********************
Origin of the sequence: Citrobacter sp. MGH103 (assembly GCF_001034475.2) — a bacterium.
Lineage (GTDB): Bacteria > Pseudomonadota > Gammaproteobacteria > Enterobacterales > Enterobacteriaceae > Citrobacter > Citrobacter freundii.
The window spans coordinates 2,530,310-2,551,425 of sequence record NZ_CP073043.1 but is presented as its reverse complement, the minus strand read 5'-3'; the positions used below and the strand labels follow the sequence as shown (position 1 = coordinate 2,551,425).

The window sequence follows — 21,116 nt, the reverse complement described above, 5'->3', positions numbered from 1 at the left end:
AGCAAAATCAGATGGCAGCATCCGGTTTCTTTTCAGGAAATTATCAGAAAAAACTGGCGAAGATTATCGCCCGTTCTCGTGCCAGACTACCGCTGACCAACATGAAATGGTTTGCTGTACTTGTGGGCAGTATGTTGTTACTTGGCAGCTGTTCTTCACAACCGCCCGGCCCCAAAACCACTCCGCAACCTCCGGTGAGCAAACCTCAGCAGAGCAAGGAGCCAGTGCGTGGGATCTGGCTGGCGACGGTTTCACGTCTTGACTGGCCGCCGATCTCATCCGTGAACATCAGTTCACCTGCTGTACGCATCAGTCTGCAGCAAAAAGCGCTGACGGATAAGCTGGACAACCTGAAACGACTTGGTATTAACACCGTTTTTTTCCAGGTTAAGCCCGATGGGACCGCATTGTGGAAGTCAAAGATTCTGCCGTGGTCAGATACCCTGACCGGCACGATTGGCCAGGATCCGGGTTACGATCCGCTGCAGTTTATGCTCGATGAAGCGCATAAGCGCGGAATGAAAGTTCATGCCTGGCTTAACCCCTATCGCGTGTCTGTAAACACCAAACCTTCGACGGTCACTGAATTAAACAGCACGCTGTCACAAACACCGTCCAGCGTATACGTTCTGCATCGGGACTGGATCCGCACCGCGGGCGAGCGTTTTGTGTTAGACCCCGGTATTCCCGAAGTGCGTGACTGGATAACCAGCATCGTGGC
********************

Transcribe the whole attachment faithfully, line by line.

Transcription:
Origin of the sequence: Citrobacter sp. MGH103 (assembly GCF_001034475.2) — a bacterium.
Lineage (GTDB): Bacteria > Pseudomonadota > Gammaproteobacteria > Enterobacterales > Enterobacteriaceae > Citrobacter > Citrobacter freundii.
The window spans coordinates 2,530,310-2,551,425 of sequence record NZ_CP073043.1 but is presented as its reverse complement, the minus strand read 5'-3'; the positions used below and the strand labels follow the sequence as shown (position 1 = coordinate 2,551,425).

The window sequence follows — 21,116 nt, the reverse complement described above, 5'->3', positions numbered from 1 at the left end:
AGCAAAATCAGATGGCAGCATCCGGTTTCTTTTCAGGAAATTATCAGAAAAAACTGGCGAAGATTATCGCCCGTTCTCGTGCCAGACTACCGCTGACCAACATGAAATGGTTTGCTGTACTTGTGGGCAGTATGTTGTTACTTGGCAGCTGTTCTTCACAACCGCCCGGCCCCAAAACCACTCCGCAACCTCCGGTGAGCAAACCTCAGCAGAGCAAGGAGCCAGTGCGTGGGATCTGGCTGGCGACGGTTTCACGTCTTGACTGGCCGCCGATCTCATCCGTGAACATCAGTTCACCTGCTGTACGCATCAGTCTGCAGCAAAAAGCGCTGACGGATAAGCTGGACAACCTGAAACGACTTGGTATTAACACCGTTTTTTTCCAGGTTAAGCCCGATGGGACCGCATTGTGGAAGTCAAAGATTCTGCCGTGGTCAGATACCCTGACCGGCACGATTGGCCAGGATCCGGGTTACGATCCGCTGCAGTTTATGCTCGATGAAGCGCATAAGCGCGGAATGAAAGTTCATGCCTGGCTTAACCCCTATCGCGTGTCTGTAAACACCAAACCTTCGACGGTCACTGAATTAAACAGCACGCTGTCACAAACACCGTCCAGCGTATACGTTCTGCATCGGGACTGGATCCGCACCGCGGGCGAGCGTTTTGTGTTAGACCCCGGTATTCCCGAAGTGCGTGACTGGATAACCAGCATCGTGGC